Regardless of this fact, lives have been irrevocably changed. The detail provided in the report is superficial and conclusions should not be prematurely reached without full knowledge of the facts.  A responsibility I would not wish to have.

A sobering thought for myself was ‘what if?’ What if that had happened to me? What would I do? What did I not do? From a professional standpoint, I would be asking about skill maintenance and individual support. In addition, I am now thinking about what support I would get from my professional organisation if it had been me involved. Thankfully I am part of a professional organisation, the BTPA, that does provide support and, I believe, would support colleagues in extremis.

As this very sad story conveys, we do not know what the future holds. Be mindful of your knowledge and expertise. A sobering reminder to approach your clinical practice with ‘fresh eyes’.

Linda Birnie MSc, Cert ECBS, MCNHC, MBTPA

Personal reflections of a BTPA Chair

Personal reflections of a BTPA Chair

Walk the Talk – the BTPA Way

Encouraged to join the BTPA as a student member in 2006 by my BowBTPA Chairen teacher (Alastair Rattray) and taking up full membership the following year, little did I think that I would end up enjoying the privilege of being its Chair!  But as the sayings go, “Stranger things have happened” and “Someone’s gotta do it ….”.

I am delighted to say that I am thoroughly enjoying every minute of my involvement; the BTPA Committee is a wonderful bunch of proactive capable people to work with, with a real sense of purpose, dedication and fun, the combination of which makes for an extremely productive team.  Opportunities to meet members are greatly valued too – our recent AGM and CPD event inspiring me all over again – the atmosphere so welcoming, open hearted and supportive.  My sincere thanks to all who attended and our wonderful speakers (Ron Phelan, GP Visser and Jo Wortley); everyone’s involvement ensuring the day was a particularly special one for all.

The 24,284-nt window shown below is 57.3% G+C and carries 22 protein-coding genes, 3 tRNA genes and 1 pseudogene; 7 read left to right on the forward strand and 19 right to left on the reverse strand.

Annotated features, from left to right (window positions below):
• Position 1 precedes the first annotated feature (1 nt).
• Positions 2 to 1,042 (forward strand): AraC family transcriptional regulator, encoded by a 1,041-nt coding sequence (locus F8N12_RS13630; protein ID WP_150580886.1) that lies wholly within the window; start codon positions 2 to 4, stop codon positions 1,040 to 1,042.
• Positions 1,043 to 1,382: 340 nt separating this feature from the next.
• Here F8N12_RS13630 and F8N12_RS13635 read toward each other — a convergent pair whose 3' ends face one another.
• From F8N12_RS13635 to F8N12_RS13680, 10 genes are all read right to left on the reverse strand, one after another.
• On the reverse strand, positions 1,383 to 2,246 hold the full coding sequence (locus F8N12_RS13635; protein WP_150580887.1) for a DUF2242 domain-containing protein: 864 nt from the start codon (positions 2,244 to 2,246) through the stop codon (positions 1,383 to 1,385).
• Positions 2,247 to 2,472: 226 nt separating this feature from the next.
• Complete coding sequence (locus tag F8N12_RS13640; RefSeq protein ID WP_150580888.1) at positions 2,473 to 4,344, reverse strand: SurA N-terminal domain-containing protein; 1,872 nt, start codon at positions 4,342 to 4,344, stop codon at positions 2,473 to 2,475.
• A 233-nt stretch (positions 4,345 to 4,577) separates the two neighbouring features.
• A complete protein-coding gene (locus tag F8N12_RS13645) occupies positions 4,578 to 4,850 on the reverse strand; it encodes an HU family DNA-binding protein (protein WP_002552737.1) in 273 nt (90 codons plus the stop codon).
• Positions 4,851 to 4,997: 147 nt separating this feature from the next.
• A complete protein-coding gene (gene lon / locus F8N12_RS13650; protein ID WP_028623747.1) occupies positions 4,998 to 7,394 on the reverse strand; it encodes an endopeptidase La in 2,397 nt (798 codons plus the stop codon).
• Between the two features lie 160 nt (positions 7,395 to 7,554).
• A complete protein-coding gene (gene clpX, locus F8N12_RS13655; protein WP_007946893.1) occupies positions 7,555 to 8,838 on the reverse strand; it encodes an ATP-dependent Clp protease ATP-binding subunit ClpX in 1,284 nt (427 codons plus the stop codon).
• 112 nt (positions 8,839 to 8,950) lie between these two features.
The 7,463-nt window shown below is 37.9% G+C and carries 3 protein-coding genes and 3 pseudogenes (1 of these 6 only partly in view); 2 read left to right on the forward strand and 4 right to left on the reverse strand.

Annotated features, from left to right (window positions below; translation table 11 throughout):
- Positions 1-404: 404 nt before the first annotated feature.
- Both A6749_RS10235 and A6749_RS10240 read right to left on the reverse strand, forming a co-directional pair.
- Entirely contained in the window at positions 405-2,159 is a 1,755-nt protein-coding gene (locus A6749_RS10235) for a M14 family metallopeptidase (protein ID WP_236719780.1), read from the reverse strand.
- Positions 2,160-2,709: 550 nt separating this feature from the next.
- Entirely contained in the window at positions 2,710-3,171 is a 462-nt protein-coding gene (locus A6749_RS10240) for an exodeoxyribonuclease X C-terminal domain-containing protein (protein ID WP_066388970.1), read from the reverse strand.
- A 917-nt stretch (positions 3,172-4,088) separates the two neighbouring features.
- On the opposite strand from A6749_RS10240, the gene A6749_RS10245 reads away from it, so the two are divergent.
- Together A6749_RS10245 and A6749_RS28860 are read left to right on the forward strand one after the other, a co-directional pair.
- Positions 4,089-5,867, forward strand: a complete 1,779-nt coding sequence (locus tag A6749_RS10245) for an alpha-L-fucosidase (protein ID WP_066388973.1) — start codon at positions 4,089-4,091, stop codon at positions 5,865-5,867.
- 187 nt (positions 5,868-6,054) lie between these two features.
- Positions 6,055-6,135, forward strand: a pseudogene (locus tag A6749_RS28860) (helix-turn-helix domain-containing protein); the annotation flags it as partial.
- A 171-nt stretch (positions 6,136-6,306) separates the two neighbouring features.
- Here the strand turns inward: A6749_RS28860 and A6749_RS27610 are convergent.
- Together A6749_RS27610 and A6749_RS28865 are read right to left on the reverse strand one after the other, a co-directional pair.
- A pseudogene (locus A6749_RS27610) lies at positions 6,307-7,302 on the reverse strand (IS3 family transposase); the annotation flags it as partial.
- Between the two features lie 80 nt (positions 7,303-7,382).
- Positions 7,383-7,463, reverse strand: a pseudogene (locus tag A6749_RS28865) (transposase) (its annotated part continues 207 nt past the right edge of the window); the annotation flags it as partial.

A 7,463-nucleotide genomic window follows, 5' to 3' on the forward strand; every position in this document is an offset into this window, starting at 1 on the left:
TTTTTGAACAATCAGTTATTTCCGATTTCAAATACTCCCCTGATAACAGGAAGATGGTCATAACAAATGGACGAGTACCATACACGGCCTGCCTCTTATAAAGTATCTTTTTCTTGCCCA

Mind you, I haven’t always been this enthusiastic …. Indeed, I suspect like a number of others reading this, I remember moments early in my practitioner journey when I seriously questioned why should I bother …. Questioning, “what was in it for me?”  As a “newbie”, helping to gain clients from my membership was my sole objective and this seemed likely just pie in the sky. As a real greenhorn to the complementary therapy world, I quickly learnt there is so much more to be gained by holding Bowen professional association membership, with BTPA membership being just the ticket for me.

Initially drawn on board to assist BTPA Working with the Vulnerable guidance preparation; a topic very close to my heart at that time being a former volunteer and trustee with my local children’s charity HomeStart Watford and Three Rivers, I was encouraged to share other skills I had to further develop the Member’s Business Support information, arming our portfolio with health and safety information, risk assessment and testimonial tools.

As you can imagine, whilst obviously flattered, I was somewhat daunted when asked to take on the Chair mantle by my committee colleagues in 2014. However, remembering parental childhood advice and encouragement that has always stood me in good stead, that “if you want to make a difference then you need to step up and be counted”, I took the plunge!